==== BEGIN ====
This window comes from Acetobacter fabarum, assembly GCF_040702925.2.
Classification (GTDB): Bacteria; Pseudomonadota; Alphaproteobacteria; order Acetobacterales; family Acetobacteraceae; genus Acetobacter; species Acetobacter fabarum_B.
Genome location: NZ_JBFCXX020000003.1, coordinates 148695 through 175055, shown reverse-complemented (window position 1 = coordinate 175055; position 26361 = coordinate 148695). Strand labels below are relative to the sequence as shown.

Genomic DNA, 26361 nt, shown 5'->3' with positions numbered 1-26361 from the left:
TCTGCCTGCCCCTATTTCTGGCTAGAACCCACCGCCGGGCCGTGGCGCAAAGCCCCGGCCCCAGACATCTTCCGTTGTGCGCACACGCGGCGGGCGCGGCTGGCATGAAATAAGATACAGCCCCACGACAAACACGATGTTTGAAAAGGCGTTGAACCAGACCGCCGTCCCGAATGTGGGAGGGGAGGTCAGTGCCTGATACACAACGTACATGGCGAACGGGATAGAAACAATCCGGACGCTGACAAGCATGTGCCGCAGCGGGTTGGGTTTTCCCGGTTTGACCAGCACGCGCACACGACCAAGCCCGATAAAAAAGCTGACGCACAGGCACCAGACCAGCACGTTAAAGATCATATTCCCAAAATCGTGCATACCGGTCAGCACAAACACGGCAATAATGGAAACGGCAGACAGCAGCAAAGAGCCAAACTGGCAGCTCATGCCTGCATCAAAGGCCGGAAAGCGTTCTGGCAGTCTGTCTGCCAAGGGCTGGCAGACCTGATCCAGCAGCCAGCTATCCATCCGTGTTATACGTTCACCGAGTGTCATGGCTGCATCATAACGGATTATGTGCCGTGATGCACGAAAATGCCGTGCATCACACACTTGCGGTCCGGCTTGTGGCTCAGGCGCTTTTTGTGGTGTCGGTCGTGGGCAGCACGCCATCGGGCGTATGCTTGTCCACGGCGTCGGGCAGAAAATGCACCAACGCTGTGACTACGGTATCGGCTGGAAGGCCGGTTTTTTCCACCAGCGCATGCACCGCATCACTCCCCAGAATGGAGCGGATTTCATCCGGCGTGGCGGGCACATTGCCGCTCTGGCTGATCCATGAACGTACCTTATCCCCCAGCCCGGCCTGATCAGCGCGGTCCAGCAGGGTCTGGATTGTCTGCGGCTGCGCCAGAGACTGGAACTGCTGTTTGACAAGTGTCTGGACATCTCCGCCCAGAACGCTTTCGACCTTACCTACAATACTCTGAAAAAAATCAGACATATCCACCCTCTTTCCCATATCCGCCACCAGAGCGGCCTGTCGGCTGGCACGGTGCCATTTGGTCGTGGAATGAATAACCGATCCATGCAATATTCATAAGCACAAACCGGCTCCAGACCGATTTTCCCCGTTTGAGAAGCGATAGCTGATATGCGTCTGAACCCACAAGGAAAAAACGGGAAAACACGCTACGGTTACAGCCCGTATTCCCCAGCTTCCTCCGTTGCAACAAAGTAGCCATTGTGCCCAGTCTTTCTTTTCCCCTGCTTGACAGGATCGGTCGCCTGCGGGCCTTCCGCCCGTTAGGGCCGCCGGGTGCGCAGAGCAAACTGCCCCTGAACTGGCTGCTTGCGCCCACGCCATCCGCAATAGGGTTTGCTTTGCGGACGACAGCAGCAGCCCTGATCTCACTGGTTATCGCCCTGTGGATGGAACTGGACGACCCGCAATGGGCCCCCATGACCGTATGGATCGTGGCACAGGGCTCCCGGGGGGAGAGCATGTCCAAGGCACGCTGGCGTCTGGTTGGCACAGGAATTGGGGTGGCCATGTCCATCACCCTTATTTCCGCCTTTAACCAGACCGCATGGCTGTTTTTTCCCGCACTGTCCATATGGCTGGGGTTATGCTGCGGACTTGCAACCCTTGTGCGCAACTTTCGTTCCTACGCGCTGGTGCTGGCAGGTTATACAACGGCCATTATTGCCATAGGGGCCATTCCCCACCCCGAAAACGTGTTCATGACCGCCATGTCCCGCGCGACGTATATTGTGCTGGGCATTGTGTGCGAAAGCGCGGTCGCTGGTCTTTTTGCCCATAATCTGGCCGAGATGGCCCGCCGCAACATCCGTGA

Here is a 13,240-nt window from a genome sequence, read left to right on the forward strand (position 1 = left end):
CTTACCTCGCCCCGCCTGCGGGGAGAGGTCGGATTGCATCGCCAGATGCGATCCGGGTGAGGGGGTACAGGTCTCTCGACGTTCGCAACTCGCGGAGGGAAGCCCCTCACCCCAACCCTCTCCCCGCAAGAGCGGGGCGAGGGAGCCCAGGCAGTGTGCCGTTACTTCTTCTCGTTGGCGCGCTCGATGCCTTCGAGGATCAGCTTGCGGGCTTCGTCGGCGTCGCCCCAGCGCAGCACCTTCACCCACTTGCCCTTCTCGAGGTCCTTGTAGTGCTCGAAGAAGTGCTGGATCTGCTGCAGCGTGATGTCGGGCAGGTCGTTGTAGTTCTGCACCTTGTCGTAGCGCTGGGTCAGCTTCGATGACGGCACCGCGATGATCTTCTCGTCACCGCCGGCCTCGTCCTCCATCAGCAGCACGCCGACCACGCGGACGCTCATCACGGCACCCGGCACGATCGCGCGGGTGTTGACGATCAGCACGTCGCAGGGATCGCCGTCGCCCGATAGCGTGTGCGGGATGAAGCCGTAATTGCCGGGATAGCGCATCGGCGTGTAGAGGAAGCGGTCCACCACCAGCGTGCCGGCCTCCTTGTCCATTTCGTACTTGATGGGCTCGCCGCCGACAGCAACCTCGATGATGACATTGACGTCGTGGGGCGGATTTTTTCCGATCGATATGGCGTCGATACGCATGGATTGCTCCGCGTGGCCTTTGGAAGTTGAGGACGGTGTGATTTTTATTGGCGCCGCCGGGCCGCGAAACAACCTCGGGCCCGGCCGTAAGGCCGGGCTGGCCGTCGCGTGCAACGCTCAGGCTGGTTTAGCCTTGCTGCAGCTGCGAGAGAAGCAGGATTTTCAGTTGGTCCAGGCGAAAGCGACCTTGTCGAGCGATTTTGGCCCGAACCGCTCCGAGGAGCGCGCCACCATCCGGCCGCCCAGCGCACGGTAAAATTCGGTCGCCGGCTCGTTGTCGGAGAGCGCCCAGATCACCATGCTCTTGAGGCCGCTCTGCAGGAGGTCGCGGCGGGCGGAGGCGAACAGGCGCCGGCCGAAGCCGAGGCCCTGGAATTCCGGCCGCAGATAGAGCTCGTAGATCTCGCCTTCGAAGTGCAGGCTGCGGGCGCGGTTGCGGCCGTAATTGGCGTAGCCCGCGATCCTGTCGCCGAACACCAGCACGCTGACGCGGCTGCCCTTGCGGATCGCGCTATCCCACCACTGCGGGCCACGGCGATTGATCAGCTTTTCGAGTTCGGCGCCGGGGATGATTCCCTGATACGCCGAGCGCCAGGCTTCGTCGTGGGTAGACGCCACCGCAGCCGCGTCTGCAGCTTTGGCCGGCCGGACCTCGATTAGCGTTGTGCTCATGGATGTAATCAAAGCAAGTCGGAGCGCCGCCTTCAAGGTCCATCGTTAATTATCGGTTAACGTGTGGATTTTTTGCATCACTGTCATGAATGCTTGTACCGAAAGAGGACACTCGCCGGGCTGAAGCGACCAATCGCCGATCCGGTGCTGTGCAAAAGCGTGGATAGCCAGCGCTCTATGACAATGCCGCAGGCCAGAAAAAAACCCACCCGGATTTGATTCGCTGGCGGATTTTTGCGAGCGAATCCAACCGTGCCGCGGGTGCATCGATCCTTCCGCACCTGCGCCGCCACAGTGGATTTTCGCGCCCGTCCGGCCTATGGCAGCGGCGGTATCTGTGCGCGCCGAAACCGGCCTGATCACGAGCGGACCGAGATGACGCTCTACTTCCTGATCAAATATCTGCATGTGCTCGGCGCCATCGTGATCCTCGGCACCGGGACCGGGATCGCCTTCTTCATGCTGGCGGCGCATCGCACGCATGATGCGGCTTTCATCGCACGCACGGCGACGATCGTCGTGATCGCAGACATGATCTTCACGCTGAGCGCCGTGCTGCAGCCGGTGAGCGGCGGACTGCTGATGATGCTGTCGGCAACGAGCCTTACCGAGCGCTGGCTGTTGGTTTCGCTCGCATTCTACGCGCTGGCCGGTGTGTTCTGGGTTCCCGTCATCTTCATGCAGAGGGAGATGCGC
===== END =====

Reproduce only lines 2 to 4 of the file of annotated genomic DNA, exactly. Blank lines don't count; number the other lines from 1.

Classification (GTDB): Bacteria; Pseudomonadota; Alphaproteobacteria; order Acetobacterales; family Acetobacteraceae; genus Acetobacter; species Acetobacter fabarum_B.
Genome location: NZ_JBFCXX020000003.1, coordinates 148695 through 175055, shown reverse-complemented (window position 1 = coordinate 175055; position 26361 = coordinate 148695). Strand labels below are relative to the sequence as shown.

Genomic DNA, 26361 nt, shown 5'->3' with positions numbered 1-26361 from the left: